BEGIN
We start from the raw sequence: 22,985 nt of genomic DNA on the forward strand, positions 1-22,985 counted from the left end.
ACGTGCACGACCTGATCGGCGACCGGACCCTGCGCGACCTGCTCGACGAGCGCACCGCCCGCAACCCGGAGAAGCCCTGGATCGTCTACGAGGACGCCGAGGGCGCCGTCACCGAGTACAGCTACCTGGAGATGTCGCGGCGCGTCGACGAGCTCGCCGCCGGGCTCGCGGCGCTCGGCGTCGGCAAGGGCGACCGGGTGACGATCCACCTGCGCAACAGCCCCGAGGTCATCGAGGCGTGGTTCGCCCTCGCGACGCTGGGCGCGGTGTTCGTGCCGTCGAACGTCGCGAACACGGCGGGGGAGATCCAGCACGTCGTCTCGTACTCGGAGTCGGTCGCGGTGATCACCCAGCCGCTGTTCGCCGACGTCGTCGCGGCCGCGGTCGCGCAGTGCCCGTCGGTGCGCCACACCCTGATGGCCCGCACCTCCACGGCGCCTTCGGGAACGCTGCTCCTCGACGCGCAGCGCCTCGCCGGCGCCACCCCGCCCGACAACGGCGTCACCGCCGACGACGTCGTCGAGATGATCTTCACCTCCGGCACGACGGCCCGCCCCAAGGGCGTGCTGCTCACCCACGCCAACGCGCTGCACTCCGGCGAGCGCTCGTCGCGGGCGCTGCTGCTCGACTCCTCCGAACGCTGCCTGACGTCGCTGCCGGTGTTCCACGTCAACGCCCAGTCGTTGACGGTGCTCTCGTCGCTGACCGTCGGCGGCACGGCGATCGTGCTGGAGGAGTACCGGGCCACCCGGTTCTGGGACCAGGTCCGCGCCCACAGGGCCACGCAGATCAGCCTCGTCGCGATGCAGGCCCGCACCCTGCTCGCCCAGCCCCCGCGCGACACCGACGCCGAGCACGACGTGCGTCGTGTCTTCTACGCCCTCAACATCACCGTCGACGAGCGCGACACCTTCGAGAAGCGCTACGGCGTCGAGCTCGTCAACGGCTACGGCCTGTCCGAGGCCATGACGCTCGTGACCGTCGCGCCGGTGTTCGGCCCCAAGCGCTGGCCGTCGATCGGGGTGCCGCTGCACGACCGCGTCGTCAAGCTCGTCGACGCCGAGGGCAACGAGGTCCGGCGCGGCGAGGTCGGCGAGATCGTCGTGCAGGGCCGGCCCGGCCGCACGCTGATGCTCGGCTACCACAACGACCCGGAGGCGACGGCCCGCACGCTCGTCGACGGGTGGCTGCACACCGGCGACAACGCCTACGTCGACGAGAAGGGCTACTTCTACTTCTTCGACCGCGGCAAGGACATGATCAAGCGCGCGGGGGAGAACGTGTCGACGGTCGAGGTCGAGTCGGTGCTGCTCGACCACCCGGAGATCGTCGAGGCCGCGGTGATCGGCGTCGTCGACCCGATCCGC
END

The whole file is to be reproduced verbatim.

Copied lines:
We start from the raw sequence: 22,985 nt of genomic DNA on the forward strand, positions 1-22,985 counted from the left end.
ACGTGCACGACCTGATCGGCGACCGGACCCTGCGCGACCTGCTCGACGAGCGCACCGCCCGCAACCCGGAGAAGCCCTGGATCGTCTACGAGGACGCCGAGGGCGCCGTCACCGAGTACAGCTACCTGGAGATGTCGCGGCGCGTCGACGAGCTCGCCGCCGGGCTCGCGGCGCTCGGCGTCGGCAAGGGCGACCGGGTGACGATCCACCTGCGCAACAGCCCCGAGGTCATCGAGGCGTGGTTCGCCCTCGCGACGCTGGGCGCGGTGTTCGTGCCGTCGAACGTCGCGAACACGGCGGGGGAGATCCAGCACGTCGTCTCGTACTCGGAGTCGGTCGCGGTGATCACCCAGCCGCTGTTCGCCGACGTCGTCGCGGCCGCGGTCGCGCAGTGCCCGTCGGTGCGCCACACCCTGATGGCCCGCACCTCCACGGCGCCTTCGGGAACGCTGCTCCTCGACGCGCAGCGCCTCGCCGGCGCCACCCCGCCCGACAACGGCGTCACCGCCGACGACGTCGTCGAGATGATCTTCACCTCCGGCACGACGGCCCGCCCCAAGGGCGTGCTGCTCACCCACGCCAACGCGCTGCACTCCGGCGAGCGCTCGTCGCGGGCGCTGCTGCTCGACTCCTCCGAACGCTGCCTGACGTCGCTGCCGGTGTTCCACGTCAACGCCCAGTCGTTGACGGTGCTCTCGTCGCTGACCGTCGGCGGCACGGCGATCGTGCTGGAGGAGTACCGGGCCACCCGGTTCTGGGACCAGGTCCGCGCCCACAGGGCCACGCAGATCAGCCTCGTCGCGATGCAGGCCCGCACCCTGCTCGCCCAGCCCCCGCGCGACACCGACGCCGAGCACGACGTGCGTCGTGTCTTCTACGCCCTCAACATCACCGTCGACGAGCGCGACACCTTCGAGAAGCGCTACGGCGTCGAGCTCGTCAACGGCTACGGCCTGTCCGAGGCCATGACGCTCGTGACCGTCGCGCCGGTGTTCGGCCCCAAGCGCTGGCCGTCGATCGGGGTGCCGCTGCACGACCGCGTCGTCAAGCTCGTCGACGCCGAGGGCAACGAGGTCCGGCGCGGCGAGGTCGGCGAGATCGTCGTGCAGGGCCGGCCCGGCCGCACGCTGATGCTCGGCTACCACAACGACCCGGAGGCGACGGCCCGCACGCTCGTCGACGGGTGGCTGCACACCGGCGACAACGCCTACGTCGACGAGAAGGGCTACTTCTACTTCTTCGACCGCGGCAAGGACATGATCAAGCGCGCGGGGGAGAACGTGTCGACGGTCGAGGTCGAGTCGGTGCTGCTCGACCACCCGGAGATCGTCGAGGCCGCGGTGATCGGCGTCGTCGACCCGATCCGC